I made out with far too many women whose names I don’t remember, and when we celebrated some step forward in LGBTQIA rights by having a mock wedding, I exchanged vows with a gorgeous Xena cosplayer while the male partners we both happened to have at the time (everyone remembers Xena and Gabrielle as famous lesbians, and they were certainly each others’ soulmates, but it’s important to remember that canonically, they were both bi) were good sports from the sidelines. I went to every driveable Xena: Warrior Princess con (back when Creation events were sort of affordable), and Team Meow Mix named me their Official Ambassador of Love (and eventual deputy of the monthly festivities). Ah, the good old days.
Don’t get me wrong, it’s not like the Xena: Warrior Princess experience didn’t have its warts. First of all, no one could understand why I liked Gabrielle better. On the rare occasion people saw me with my Gabrielle wig off, my then-red waves would make people ask me why I didn’t cosplay Amarice instead (do not do this at your cosplay friends, trust me). Because she was annoying, and anyway that’s not from whence cometh the cosplay urge (we cosplay characters, ideally, because we love them, not because we happen to have a feature in common). They would ask why I didn’t update my costume from the S3 look I favoured, and once or twice a bar regular would come pat me on the belly and say “sit-ups, Cat, sit-ups.” No, I did not punch her—though had I been half as fit as Renee O’Connor, I might have considered it.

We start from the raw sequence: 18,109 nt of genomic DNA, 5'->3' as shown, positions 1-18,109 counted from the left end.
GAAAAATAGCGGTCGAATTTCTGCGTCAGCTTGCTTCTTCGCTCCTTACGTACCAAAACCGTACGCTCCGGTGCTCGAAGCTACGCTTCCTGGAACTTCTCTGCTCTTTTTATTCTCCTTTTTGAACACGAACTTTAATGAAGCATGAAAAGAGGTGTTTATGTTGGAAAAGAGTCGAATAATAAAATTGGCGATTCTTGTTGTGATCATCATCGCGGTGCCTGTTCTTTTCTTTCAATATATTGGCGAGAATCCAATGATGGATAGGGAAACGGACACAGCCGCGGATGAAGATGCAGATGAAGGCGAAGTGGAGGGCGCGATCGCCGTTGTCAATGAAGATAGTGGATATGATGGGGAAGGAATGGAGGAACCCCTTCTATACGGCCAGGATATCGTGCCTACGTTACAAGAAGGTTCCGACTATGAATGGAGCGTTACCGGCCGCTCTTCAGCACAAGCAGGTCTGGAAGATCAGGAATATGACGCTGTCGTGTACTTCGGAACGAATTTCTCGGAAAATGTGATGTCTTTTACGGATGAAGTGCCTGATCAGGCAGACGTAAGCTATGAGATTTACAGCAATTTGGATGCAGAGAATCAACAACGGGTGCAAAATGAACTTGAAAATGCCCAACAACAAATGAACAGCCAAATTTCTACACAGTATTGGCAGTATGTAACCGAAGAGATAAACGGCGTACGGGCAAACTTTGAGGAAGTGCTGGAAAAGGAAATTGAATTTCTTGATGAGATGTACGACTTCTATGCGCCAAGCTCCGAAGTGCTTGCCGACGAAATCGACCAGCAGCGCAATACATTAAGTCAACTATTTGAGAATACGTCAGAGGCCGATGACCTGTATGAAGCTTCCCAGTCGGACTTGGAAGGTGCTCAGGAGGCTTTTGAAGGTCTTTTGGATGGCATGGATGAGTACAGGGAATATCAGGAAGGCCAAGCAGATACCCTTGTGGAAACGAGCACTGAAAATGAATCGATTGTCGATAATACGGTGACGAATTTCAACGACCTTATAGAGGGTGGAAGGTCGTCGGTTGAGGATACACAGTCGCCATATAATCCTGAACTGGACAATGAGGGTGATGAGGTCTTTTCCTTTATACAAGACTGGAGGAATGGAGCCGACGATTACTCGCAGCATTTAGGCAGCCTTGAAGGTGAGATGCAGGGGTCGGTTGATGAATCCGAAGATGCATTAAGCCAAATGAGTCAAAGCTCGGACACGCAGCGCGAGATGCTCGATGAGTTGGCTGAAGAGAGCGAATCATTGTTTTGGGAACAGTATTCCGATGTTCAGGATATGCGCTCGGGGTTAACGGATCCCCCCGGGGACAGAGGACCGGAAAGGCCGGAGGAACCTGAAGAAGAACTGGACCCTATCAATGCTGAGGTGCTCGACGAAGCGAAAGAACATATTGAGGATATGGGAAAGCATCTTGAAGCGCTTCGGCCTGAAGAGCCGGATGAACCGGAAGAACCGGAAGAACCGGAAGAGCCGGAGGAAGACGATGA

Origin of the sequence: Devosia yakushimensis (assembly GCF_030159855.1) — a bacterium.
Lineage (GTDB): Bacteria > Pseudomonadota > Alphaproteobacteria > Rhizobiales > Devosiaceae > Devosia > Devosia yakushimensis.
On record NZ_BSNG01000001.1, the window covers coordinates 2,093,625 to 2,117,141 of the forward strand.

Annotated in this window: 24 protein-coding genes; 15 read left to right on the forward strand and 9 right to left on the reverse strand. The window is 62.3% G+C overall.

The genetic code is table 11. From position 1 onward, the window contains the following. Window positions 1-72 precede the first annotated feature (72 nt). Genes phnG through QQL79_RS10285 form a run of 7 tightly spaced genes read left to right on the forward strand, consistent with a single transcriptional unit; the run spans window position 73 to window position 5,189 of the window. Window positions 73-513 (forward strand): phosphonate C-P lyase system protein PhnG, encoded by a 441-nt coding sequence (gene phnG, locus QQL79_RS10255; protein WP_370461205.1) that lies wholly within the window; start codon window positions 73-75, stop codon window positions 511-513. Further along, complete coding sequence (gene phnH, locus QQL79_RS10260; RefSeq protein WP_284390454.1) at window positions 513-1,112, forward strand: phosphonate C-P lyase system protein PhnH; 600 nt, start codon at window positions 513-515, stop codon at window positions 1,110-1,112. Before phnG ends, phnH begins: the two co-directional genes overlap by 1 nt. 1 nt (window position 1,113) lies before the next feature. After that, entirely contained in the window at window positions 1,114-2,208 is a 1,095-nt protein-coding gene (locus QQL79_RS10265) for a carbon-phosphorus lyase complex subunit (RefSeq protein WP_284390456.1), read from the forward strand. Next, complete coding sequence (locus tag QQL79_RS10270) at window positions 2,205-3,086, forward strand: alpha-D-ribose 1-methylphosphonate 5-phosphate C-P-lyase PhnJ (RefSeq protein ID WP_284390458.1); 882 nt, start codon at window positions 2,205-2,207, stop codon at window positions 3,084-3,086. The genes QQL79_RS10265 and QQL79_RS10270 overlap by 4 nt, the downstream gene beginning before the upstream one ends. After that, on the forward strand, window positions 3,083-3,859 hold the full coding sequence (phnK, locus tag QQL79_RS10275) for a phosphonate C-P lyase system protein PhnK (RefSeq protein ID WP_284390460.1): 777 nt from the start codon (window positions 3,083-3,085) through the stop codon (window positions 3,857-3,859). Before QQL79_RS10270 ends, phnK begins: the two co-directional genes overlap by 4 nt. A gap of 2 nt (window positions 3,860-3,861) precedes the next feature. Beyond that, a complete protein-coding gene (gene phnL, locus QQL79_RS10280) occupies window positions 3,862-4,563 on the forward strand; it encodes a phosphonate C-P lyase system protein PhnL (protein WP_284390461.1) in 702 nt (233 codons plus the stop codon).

Gabrielle made the journey from sidekick to actual partner over the 6 seasons of the show. She was coming into her own as a human and a character, learning to fight, figuring herself out as a bard, and working out her spirituality. By Season 3, her hair was perfect, as was her costume (aside from being flattering to my figure, no matter what that woman thought of the state of my abs), and more importantly, this was the season where I found in her a truly relatable role model. Season 3 saw Gabrielle f*cked in every possible way (including literally, a mystical rape leading to a demonic pregnancy). She was tricked into willfully killing someone, saved Xena’s butt on more than one occasion, and still she never lost her sense of hope.